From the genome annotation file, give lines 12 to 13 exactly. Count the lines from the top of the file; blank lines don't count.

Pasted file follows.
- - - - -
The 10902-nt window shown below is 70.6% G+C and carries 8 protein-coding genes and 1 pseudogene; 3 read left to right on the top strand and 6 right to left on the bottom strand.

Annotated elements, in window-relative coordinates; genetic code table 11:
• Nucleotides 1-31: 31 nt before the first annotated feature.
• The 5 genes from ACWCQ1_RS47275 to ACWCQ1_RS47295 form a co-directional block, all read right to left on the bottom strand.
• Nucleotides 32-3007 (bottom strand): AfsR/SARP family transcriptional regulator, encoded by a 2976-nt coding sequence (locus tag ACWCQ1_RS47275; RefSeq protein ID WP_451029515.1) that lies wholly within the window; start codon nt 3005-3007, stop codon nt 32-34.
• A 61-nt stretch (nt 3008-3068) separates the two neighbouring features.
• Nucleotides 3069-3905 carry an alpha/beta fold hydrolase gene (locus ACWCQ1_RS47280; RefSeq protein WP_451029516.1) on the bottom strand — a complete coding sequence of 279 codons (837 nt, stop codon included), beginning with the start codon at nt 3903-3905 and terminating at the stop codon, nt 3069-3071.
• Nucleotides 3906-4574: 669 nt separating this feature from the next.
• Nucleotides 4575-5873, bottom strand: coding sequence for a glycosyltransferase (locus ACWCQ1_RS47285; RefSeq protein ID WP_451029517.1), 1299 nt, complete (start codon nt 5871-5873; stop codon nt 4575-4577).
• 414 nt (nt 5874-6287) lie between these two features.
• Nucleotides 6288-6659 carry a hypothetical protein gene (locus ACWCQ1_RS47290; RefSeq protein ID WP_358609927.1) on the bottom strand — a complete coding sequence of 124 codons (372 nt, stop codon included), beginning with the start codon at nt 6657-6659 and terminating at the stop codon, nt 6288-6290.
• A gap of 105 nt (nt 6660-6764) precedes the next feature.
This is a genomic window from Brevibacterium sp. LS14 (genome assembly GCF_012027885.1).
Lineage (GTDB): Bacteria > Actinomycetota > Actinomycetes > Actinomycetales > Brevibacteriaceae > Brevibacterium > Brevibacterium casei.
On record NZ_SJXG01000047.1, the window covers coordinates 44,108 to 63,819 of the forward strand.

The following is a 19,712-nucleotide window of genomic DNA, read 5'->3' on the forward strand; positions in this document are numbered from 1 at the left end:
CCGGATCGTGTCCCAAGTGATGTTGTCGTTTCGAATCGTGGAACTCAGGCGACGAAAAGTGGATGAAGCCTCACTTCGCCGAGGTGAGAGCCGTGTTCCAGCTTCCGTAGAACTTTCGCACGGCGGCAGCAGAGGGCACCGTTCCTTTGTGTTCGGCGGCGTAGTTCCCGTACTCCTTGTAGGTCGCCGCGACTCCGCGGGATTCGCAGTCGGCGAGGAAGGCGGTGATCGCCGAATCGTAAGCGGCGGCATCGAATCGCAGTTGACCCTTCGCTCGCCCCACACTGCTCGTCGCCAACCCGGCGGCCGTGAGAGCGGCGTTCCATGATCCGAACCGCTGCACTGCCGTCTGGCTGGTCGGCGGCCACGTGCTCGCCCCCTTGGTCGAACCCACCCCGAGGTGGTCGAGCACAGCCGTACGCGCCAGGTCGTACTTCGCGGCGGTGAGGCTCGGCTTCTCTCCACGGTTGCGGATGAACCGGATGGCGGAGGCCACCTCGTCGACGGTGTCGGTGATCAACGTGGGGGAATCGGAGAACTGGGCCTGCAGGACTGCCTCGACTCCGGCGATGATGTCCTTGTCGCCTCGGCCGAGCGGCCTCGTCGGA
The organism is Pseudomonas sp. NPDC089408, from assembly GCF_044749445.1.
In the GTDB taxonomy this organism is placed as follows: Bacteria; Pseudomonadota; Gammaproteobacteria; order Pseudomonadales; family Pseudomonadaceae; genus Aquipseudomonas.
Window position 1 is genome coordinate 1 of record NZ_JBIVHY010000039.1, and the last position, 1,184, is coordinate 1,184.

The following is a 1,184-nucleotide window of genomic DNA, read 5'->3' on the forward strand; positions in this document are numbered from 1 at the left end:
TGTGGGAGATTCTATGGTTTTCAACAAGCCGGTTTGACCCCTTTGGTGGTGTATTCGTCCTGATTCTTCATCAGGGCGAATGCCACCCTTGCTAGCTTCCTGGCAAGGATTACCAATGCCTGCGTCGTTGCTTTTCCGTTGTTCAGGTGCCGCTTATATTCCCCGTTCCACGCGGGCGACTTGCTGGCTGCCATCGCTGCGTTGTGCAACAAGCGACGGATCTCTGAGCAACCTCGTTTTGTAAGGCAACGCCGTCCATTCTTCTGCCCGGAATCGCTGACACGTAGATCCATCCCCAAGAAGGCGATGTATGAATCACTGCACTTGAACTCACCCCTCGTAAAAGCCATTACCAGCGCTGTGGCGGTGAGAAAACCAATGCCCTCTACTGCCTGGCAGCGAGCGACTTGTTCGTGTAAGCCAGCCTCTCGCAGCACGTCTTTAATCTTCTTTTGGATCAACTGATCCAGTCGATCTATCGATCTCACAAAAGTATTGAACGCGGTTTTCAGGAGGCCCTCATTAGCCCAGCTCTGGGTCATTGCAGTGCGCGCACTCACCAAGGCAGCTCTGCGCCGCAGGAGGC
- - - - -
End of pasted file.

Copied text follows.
• A gap of 105 nt (nt 6660-6764) precedes the next feature.
This is a genomic window from Brevibacterium sp. LS14 (genome assembly GCF_012027885.1).